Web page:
The Common Good
July-August 1999

Choosing the Better Part

by Chris Rice | July-August 1999

With our family's move last year from urban Jackson, Mississippi, to small-town Vermont, I exchanged the blackest state for the whitest and neighborhood drive-bys for wild turkey dive-bys.

With our family's move last year from urban Jackson, Mississippi, to small-town Vermont, I exchanged the blackest state for the whitest and neighborhood drive-bys for wild turkey dive-bys. Instead of 20-plus around a communal dinner table, now it's just our family's five, plus Grandma and Grandpa most nights. In a stillness broken only by Cub Scouts and chickadees, there are no earth-shaking meetings to attend, no lives in crisis to save.

My theology honed over 17 years of intense activism didn't prepare me for a place like this. Depression set in.

Martha of Bethany, an activist at heart, would have understood. It is deeply disturbing when the yardstick you have always used to measure your significance, even your devotion to God, is suddenly challenged. Martha holds two house parties, with the Messiah as guest of honor at both. While she slaves away serving, her sister Mary took a pound of very costly perfume of pure nard, anointed the feet of Jesus, wiped his feet with her hair, and filled the house with the fragrance of perfume (Matthew 26:6-13, John 12:1-8). A year's worth of a common laborer's salary. Dior with gold flecks has just been dumped on one who taught his disciples to feed the hungry and clothe the naked.

"Why this waste?" ask the indignant disciples. "This perfume could have been sold at a high price and the money given to the poor." Expecting an echo from Jesus, instead they get a reprimand. "Why are you bothering this woman? She has done a beautiful thing for me." At the second party, as Martha works, Mary sits still listening to Jesus. When Martha protests, Jesus' response is completely unfair. "You are worried and upset about many things, but only one thing is needed. Mary has chosen what is better, and it will not be taken away from her" (Luke10:38-42).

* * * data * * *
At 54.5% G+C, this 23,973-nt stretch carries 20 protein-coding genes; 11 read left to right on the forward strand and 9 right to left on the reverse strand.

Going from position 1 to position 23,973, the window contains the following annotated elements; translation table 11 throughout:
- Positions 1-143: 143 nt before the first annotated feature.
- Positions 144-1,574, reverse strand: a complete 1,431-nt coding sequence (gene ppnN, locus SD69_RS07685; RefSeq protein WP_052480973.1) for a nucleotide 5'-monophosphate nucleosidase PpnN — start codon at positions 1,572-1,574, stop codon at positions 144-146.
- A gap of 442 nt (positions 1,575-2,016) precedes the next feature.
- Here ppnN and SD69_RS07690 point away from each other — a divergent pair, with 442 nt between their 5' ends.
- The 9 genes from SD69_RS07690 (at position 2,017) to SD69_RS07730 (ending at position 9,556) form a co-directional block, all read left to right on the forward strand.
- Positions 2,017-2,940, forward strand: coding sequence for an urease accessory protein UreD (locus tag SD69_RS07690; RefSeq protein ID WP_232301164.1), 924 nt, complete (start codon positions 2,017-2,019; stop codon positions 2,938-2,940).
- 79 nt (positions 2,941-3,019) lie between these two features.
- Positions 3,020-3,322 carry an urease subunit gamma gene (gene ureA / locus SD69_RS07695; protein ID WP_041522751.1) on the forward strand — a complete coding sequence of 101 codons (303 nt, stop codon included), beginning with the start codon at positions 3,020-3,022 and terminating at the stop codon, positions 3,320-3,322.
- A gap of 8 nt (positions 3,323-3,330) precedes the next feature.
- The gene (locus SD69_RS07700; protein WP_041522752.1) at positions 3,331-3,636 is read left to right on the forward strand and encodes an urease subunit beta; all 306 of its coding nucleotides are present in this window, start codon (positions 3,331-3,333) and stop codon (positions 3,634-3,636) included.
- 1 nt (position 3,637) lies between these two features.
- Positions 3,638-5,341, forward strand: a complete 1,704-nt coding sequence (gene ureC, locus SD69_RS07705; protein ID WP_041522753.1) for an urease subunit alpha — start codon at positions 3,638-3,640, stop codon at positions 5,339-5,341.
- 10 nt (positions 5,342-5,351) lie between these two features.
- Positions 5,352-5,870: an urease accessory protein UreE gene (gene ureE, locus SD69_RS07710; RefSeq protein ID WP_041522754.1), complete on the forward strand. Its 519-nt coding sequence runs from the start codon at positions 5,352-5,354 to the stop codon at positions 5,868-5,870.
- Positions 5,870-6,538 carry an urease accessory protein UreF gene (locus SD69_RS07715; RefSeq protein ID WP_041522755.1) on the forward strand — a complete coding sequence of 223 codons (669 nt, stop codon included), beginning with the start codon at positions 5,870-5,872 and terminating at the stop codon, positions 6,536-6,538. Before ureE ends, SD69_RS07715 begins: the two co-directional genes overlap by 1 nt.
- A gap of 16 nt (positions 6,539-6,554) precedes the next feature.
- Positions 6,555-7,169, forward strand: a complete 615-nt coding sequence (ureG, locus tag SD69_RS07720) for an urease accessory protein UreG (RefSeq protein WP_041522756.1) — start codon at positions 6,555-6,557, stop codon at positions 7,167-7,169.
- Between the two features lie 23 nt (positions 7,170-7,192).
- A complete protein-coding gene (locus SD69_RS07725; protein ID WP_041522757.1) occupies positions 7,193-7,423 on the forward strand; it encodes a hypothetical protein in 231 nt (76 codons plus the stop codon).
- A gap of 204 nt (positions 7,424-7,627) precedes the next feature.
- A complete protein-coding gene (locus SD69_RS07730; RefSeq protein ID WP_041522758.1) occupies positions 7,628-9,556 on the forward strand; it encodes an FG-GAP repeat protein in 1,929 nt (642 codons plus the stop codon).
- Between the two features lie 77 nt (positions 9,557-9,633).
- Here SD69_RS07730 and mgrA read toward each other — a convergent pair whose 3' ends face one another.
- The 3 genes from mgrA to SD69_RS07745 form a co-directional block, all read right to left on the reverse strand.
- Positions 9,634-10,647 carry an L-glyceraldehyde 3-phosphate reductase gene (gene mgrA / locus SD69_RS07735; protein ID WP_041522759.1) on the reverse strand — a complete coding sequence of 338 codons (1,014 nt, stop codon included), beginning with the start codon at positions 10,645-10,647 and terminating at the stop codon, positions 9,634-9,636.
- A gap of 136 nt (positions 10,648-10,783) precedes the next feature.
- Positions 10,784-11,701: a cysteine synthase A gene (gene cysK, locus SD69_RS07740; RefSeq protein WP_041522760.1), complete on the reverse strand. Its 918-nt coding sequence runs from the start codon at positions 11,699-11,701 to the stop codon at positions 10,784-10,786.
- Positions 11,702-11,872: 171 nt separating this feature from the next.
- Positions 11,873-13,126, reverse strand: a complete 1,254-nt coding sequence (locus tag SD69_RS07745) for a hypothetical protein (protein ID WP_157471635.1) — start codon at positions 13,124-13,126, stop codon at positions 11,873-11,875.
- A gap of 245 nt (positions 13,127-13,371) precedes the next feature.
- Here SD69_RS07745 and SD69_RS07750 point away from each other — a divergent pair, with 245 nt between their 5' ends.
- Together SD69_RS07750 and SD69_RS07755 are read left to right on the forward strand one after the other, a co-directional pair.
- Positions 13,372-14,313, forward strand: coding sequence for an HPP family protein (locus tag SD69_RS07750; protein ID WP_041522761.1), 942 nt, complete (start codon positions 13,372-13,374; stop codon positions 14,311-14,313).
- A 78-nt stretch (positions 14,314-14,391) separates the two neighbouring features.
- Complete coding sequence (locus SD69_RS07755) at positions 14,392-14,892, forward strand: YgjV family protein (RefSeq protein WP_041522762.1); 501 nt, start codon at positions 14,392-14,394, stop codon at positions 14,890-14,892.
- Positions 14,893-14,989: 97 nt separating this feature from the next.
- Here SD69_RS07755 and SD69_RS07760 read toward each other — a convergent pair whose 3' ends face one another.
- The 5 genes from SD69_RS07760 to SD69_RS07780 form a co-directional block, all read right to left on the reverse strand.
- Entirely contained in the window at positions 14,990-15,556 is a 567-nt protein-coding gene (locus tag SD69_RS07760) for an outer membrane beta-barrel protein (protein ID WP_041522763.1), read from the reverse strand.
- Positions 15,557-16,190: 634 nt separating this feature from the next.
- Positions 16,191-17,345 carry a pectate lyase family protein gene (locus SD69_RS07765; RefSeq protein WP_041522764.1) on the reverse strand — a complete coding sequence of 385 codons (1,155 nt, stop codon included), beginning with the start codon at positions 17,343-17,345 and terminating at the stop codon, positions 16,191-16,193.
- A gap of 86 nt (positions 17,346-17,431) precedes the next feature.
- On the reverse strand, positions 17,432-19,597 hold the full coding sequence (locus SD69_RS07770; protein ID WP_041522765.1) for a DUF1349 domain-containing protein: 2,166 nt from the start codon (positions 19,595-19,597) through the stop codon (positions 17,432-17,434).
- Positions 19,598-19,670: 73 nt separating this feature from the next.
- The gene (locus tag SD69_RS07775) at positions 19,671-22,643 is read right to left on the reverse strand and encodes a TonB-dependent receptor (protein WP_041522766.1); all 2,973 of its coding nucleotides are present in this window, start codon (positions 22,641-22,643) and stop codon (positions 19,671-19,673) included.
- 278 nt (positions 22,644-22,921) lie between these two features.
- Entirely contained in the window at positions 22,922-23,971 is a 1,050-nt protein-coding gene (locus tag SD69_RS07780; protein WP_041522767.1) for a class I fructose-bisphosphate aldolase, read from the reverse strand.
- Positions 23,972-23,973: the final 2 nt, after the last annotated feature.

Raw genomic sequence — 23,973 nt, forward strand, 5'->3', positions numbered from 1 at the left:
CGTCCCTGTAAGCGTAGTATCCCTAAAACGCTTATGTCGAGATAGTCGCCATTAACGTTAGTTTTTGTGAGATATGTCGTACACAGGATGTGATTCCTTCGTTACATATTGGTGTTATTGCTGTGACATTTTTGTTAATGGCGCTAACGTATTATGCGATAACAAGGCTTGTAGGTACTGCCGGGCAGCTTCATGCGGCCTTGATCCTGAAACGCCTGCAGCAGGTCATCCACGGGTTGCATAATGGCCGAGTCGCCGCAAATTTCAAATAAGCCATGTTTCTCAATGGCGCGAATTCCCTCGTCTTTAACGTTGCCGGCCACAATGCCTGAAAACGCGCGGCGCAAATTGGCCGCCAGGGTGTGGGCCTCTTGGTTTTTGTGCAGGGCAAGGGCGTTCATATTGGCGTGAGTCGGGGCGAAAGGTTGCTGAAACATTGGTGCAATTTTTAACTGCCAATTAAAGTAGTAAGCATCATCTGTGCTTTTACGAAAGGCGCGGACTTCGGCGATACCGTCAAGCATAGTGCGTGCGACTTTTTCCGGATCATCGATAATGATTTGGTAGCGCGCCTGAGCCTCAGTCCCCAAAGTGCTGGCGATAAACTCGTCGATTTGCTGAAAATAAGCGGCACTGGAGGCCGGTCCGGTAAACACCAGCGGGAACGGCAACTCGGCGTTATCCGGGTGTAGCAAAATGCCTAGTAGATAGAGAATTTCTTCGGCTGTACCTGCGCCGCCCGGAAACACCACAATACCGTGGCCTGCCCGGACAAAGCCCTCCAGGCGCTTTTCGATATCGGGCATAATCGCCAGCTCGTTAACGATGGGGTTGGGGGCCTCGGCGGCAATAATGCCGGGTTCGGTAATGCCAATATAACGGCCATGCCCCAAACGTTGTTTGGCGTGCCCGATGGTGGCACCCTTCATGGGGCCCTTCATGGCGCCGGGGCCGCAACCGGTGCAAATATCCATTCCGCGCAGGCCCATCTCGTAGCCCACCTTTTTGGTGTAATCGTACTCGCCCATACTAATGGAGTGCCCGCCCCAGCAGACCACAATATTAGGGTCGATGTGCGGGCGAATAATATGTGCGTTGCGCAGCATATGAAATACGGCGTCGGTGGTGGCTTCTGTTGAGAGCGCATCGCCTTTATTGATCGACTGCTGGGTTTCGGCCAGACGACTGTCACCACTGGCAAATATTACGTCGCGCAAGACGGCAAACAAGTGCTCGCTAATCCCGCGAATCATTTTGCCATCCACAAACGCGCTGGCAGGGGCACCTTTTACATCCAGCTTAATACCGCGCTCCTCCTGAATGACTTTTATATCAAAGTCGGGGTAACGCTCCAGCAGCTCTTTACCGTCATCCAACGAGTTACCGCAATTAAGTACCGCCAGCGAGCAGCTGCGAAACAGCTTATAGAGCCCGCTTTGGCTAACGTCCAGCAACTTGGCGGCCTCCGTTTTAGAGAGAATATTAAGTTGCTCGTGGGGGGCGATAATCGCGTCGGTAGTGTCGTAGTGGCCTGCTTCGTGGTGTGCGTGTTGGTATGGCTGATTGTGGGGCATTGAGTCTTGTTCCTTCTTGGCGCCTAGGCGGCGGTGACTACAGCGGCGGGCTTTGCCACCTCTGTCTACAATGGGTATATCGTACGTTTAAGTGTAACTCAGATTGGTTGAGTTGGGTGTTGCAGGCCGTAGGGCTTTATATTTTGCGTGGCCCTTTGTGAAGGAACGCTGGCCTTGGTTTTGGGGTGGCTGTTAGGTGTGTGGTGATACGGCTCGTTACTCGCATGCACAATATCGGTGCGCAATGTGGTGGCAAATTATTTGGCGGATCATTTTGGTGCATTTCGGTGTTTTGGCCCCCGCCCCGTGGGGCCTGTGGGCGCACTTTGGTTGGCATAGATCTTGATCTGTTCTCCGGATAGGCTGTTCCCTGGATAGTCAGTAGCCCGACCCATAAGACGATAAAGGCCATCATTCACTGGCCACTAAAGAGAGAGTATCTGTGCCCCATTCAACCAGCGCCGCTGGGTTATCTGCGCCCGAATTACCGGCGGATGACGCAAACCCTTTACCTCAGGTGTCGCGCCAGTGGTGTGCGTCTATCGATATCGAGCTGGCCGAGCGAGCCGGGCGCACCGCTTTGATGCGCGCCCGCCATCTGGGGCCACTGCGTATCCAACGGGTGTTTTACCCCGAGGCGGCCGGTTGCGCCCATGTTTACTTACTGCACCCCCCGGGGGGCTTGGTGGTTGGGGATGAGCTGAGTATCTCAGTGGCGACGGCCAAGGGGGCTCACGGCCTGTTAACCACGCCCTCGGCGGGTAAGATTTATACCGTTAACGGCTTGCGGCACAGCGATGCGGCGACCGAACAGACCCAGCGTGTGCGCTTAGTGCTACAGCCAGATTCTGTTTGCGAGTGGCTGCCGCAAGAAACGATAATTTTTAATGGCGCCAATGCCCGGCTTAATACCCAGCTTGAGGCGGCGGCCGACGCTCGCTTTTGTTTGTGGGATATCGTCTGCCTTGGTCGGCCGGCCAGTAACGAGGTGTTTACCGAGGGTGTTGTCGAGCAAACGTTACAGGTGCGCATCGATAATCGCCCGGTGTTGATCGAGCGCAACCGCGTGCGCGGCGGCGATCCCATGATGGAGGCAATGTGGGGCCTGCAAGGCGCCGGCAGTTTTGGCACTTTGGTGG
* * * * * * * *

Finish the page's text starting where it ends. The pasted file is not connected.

Mary's acts of beauty and stillness paint a portrait of extravagant devotion that seems completely out of place and irrelevant, even scandalous, in a world of pressing need and injustice. The more I consider this, the more I am bothered by how different God's measure of time and transformation is from ours.

One of the most profound but openly disregarded distinctives of Christian lifestyle is that one day of every seven we are commanded to cease, rest, and worship. And what is prayer but unproductivity, a waste of time that could be better spent controlling and influencing people and events directly?

But it is disturbing to be still and let God be God. Self-worth can plummet. Standing may be lost in others' eyes. We may see at what cost we have ignored the people closest to us, even our own soul. For who are we without our activism, apart from our busyness? If God stripped away your works, who would you be?

Our activism can become a form of idolatry that more serves our own needs than God's. Ego. Getting credit. Keeping up with someone else. Feeling worthy. Indispensable. Productive. Useful. In control. Needed. So we become a mile wide in frantic activity and an inch deep in clarity, peacefulness, and effectiveness.

The alternative is to be still, to listen, and to internalize the voice that Jesus heard in the waters as he was baptized by John, "This is my beloved son, with whom I am well pleased." Jesus' ministry hadn't even started; he was beloved without doing anything.

In the face of so much to be done, when we worship, rest, recreate, and feast we celebrate our belovedness; we relinquish control. We proclaim there really is a difference between us and God, between God's activism in the world and ours. We surrender our strivings to the invisible grace of God at work—loving from the foundations of the world, sweating and toiling even while we sleep, and celebrating it until the end of time.

Extravagant devotion then becomes just as radical as doing justice, just as much a discipline, just as much a test of obedience, just as much death to self. And it carries just as much transformational power. For it was not in the bustling marketplace or among the teeming crowds, but in the desert and garden, alone, that Jesus faced dark temptation, heard and wrestled with the deepest voice and will of God, put self aside, and internalized the way forward.

Activists need more Mary, less Martha. There is only one God worth serving, but loving that God can be a real waste of time.

Chris Rice, co-founder of Reconcilers Fellowship, had lived and worked in an interracial community in Jackson, Mississippi, for 17 years when this article appeared.

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